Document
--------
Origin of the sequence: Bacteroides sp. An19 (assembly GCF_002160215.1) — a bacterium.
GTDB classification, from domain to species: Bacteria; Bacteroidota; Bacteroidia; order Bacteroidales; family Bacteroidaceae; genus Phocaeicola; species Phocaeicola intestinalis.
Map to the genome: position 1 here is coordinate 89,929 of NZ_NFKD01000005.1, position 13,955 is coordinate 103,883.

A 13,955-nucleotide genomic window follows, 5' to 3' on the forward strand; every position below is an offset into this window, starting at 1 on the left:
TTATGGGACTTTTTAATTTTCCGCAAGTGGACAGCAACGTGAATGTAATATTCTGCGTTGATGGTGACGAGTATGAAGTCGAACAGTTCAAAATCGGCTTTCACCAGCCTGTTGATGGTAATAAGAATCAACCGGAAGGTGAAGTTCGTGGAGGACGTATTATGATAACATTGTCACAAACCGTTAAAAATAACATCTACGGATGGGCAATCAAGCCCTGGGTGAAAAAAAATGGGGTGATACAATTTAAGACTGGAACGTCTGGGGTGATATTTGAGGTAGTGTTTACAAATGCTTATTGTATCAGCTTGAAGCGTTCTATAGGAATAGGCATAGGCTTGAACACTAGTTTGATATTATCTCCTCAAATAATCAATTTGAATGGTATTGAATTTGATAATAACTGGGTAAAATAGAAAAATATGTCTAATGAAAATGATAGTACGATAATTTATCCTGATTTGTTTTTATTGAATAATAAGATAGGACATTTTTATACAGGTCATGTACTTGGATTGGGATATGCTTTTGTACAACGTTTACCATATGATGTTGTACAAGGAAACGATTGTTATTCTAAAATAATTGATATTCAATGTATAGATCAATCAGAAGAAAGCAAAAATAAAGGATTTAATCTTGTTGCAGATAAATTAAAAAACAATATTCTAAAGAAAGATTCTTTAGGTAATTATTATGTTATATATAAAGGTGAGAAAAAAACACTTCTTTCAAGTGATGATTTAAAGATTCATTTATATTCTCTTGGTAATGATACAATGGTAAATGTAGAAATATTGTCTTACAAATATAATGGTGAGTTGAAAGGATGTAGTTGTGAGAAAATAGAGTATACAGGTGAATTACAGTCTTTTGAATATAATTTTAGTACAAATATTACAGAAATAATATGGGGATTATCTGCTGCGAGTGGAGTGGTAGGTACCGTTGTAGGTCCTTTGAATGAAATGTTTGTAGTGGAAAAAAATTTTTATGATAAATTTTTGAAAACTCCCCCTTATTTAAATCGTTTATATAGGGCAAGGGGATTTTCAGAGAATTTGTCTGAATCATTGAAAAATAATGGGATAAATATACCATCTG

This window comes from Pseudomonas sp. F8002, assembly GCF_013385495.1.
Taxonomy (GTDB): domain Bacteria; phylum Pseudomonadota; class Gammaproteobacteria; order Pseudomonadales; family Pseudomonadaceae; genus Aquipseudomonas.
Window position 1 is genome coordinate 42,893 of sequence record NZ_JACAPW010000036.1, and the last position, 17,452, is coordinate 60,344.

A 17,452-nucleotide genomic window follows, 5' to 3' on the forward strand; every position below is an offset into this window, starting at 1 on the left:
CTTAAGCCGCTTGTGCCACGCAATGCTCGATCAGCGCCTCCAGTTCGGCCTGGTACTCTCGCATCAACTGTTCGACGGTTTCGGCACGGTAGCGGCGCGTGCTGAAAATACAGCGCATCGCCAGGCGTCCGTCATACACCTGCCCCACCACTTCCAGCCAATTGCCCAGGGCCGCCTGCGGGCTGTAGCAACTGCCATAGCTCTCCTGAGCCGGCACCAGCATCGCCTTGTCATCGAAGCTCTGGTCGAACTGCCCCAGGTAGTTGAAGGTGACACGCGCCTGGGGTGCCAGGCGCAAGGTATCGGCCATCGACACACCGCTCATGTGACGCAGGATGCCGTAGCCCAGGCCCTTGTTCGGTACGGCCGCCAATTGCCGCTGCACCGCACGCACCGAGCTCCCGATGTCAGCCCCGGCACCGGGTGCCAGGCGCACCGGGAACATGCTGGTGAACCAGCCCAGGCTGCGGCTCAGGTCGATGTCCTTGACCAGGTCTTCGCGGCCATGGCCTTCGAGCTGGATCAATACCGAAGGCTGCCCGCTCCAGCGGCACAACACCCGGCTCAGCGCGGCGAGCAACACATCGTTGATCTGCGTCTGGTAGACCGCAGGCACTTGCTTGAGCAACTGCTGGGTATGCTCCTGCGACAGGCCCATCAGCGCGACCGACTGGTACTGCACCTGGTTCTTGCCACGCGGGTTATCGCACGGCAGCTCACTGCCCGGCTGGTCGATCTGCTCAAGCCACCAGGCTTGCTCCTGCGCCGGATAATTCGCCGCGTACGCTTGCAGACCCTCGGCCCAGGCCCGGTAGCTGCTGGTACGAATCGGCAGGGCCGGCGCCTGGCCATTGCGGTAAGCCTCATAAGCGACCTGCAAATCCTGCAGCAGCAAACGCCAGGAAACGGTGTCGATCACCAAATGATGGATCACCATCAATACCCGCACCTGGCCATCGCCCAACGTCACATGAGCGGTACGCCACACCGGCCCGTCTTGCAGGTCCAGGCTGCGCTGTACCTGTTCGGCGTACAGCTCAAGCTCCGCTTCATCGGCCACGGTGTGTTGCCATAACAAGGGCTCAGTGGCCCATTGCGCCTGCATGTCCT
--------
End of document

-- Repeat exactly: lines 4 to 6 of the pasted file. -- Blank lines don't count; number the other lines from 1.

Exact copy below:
A 13,955-nucleotide genomic window follows, 5' to 3' on the forward strand; every position below is an offset into this window, starting at 1 on the left:
TTATGGGACTTTTTAATTTTCCGCAAGTGGACAGCAACGTGAATGTAATATTCTGCGTTGATGGTGACGAGTATGAAGTCGAACAGTTCAAAATCGGCTTTCACCAGCCTGTTGATGGTAATAAGAATCAACCGGAAGGTGAAGTTCGTGGAGGACGTATTATGATAACATTGTCACAAACCGTTAAAAATAACATCTACGGATGGGCAATCAAGCCCTGGGTGAAAAAAAATGGGGTGATACAATTTAAGACTGGAACGTCTGGGGTGATATTTGAGGTAGTGTTTACAAATGCTTATTGTATCAGCTTGAAGCGTTCTATAGGAATAGGCATAGGCTTGAACACTAGTTTGATATTATCTCCTCAAATAATCAATTTGAATGGTATTGAATTTGATAATAACTGGGTAAAATAGAAAAATATGTCTAATGAAAATGATAGTACGATAATTTATCCTGATTTGTTTTTATTGAATAATAAGATAGGACATTTTTATACAGGTCATGTACTTGGATTGGGATATGCTTTTGTACAACGTTTACCATATGATGTTGTACAAGGAAACGATTGTTATTCTAAAATAATTGATATTCAATGTATAGATCAATCAGAAGAAAGCAAAAATAAAGGATTTAATCTTGTTGCAGATAAATTAAAAAACAATATTCTAAAGAAAGATTCTTTAGGTAATTATTATGTTATATATAAAGGTGAGAAAAAAACACTTCTTTCAAGTGATGATTTAAAGATTCATTTATATTCTCTTGGTAATGATACAATGGTAAATGTAGAAATATTGTCTTACAAATATAATGGTGAGTTGAAAGGATGTAGTTGTGAGAAAATAGAGTATACAGGTGAATTACAGTCTTTTGAATATAATTTTAGTACAAATATTACAGAAATAATATGGGGATTATCTGCTGCGAGTGGAGTGGTAGGTACCGTTGTAGGTCCTTTGAATGAAATGTTTGTAGTGGAAAAAAATTTTTATGATAAATTTTTGAAAACTCCCCCTTATTTAAATCGTTTATATAGGGCAAGGGGATTTTCAGAGAATTTGTCTGAATCATTGAAAAATAATGGGATAAATATACCATCTG

This window comes from Pseudomonas sp. F8002, assembly GCF_013385495.1.